Personally, I am hoping to see many in the audience who also have search stories within their own enterprises. Those who know me will attest to my strong belief in communities of practice and sharing. It strengthens the marketplace place when people from different types of organizations share their experiences trying to solve similar problems with different products. Revealing competitive differentiators among the numerous search products is something that pushes technology envelopes and makes for a more robust marketplace. Encouraging dialogue about products and in-the-field experiences is a priority for all sessions at the Gilbane Conference and I’ll be there to prompt discussion for all five search sessions. I hope you’ll join me in Boston.

Apples and Orangutans: Enterprise Search and Knowledge Management

This title by Mike Altendorf, in CIO Magazine, October 31, 2008, mystifies me, Search Will Outshine KM. I did a little poking around to discover who he is and found a similar statement by him back in September, Search is being implemented in enterprises as the new knowledge management and what’s coming down the line is the ability to mine the huge amount of untapped structured and unstructured data in the organisation.

Because I follow enterprise search for the Gilbane Group while maintaining a separate consulting practice in knowledge management, I am struggling with his conflation of the two terms or even the migration of one to the other. The search we talk about is a set of software technologies that retrieve content. I’m tired of the debate about the terminology “enterprise search” vs. “behind the firewall search.” I tell vendors and buyers that my focus is on software products supporting search executed within (or from outside looking in) the enterprise on content that originates from within the enterprise or that is collected by the enterprise. I don’t judge whether the product is for an exclusive domain, content type or audience, or whether it is deployed with the “intent” of finding and retrieving every last scrap of content lying around the enterprise. It never does nor will do the latter but if that is what an enterprise aspires to, theirs is a judgment call I might help them re-evaluate in consultation.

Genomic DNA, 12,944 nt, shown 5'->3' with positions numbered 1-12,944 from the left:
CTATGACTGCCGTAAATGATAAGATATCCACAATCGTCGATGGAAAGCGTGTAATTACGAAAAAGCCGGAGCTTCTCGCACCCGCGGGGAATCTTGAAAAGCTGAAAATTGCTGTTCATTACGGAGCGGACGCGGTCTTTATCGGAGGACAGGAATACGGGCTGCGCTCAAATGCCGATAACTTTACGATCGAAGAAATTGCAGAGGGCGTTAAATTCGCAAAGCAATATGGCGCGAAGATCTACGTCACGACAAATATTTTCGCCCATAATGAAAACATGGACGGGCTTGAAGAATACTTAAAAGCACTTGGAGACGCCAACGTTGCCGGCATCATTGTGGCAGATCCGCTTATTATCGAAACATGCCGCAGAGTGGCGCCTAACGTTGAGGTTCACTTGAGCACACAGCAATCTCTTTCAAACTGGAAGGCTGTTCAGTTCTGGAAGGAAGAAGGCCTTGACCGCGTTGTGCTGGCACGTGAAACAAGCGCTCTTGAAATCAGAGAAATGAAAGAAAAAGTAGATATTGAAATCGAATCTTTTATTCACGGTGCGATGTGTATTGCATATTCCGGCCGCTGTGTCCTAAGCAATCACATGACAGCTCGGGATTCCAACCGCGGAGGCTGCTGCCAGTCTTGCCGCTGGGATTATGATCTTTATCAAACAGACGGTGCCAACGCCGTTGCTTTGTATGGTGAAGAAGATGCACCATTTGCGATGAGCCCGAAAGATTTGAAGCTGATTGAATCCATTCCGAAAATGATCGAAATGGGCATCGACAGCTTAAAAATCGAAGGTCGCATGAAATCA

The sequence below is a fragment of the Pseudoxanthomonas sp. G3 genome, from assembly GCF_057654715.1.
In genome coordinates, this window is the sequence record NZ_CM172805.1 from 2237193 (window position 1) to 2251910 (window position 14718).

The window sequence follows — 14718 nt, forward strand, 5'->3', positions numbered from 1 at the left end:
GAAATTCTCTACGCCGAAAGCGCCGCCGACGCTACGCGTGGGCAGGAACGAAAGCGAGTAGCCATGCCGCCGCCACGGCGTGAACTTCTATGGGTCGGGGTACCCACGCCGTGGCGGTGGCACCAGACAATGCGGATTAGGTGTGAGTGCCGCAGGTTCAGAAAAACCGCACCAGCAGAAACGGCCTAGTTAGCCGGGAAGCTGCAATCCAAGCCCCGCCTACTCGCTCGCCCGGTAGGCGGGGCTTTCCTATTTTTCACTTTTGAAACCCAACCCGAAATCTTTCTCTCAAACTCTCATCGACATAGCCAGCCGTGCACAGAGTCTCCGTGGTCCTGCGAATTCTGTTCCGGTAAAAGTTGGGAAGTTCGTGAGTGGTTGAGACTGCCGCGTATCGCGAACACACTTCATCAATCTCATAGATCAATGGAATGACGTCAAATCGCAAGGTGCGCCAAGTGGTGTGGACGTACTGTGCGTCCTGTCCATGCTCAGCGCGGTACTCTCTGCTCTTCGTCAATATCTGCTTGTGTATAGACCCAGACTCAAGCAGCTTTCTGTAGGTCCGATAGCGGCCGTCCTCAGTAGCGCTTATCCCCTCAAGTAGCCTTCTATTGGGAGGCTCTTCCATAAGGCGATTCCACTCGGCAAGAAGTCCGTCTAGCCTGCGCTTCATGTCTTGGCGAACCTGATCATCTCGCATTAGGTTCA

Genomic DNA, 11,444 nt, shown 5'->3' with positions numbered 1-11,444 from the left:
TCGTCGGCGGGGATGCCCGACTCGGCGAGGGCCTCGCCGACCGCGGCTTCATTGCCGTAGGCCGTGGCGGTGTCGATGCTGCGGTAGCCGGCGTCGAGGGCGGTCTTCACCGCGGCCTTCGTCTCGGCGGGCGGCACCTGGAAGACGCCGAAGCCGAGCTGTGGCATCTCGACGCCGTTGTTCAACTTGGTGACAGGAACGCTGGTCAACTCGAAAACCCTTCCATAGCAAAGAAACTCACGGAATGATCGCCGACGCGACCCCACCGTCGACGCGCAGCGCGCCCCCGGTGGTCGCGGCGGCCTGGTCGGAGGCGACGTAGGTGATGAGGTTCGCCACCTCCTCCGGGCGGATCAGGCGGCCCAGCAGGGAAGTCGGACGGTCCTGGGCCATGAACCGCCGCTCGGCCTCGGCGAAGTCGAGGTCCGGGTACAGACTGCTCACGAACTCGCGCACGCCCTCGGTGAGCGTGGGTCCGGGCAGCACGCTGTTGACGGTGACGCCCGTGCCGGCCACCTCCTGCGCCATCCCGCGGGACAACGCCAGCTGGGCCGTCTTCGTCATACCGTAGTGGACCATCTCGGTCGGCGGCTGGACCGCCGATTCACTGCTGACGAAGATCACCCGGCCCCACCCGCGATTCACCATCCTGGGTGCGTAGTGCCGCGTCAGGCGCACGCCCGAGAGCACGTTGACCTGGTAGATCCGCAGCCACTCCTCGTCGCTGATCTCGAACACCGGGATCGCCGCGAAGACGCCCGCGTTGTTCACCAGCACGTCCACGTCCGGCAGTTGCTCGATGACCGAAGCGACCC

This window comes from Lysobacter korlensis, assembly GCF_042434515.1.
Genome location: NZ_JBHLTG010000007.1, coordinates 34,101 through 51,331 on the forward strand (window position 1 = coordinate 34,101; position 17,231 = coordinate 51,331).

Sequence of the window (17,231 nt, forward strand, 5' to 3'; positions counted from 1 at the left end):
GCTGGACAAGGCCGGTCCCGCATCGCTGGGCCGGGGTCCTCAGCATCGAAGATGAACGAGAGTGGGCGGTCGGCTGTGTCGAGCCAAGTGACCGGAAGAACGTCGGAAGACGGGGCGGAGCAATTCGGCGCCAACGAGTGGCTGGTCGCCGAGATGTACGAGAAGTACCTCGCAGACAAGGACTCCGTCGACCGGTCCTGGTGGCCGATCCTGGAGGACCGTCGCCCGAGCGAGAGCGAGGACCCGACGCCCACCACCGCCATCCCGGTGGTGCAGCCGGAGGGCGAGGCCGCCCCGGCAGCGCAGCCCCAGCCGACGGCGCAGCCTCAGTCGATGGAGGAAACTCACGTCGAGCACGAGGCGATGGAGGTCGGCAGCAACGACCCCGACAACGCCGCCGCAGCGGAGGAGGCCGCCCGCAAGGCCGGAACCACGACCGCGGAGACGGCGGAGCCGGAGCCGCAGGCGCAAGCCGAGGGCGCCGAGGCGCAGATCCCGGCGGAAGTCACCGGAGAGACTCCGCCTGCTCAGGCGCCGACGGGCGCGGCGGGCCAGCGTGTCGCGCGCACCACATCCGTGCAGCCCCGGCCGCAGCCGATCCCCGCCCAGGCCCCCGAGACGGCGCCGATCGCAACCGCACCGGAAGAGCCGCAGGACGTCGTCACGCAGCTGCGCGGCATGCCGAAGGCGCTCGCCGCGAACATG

It is pretty clear that Mr. Altendorf is impressed with the potential for Fast and Microsoft so he knows they are firmly entrenched in the software business. But knowledge management (KM) is not now, nor has it ever been, a software product or even a suite of products. I will acknowledge that KM is a messy thing to talk about and the label means many things even to those of us who focus on it as a practice area. It clearly got derailed as a useful “discipline” of focus in the 90s when tool vendors decided to place their products into a new category called “knowledge management.”

It sounded so promising and useful, this idea of KM software that could just suck the brains out of experts and the business know-how of enterprises out of hidden and lurking content. We know better, we who try to refine the art of leveraging knowledge by assisting our clients with blending people and technology to establish workable business practices around knowledge assets. We bring together IT, business managers, librarians, content managers, taxonomists, archivists, and records managers to facilitate good communication among many types of stakeholders. We work to define how to apply behavioral business practices and tools to business problems. Understanding how a software product is helpful in processes, its potential applications, or to encourage usability standards are part of the knowledge manager’s toolkit. It is quite an art, the KM process of bringing tools together with knowledge assets (people and content) into a productive balance.

Search is one of the tools that can facilitate leveraging knowledge assets and help us find the experts who might share some “how-to” knowledge, but it is not, nor will it ever be a substitute for KM. You can check out these links to see how others line up on the definitions of KM: CIO introduction to KM and Wikipedia. Let’s not have the “KM is dead” discussion again!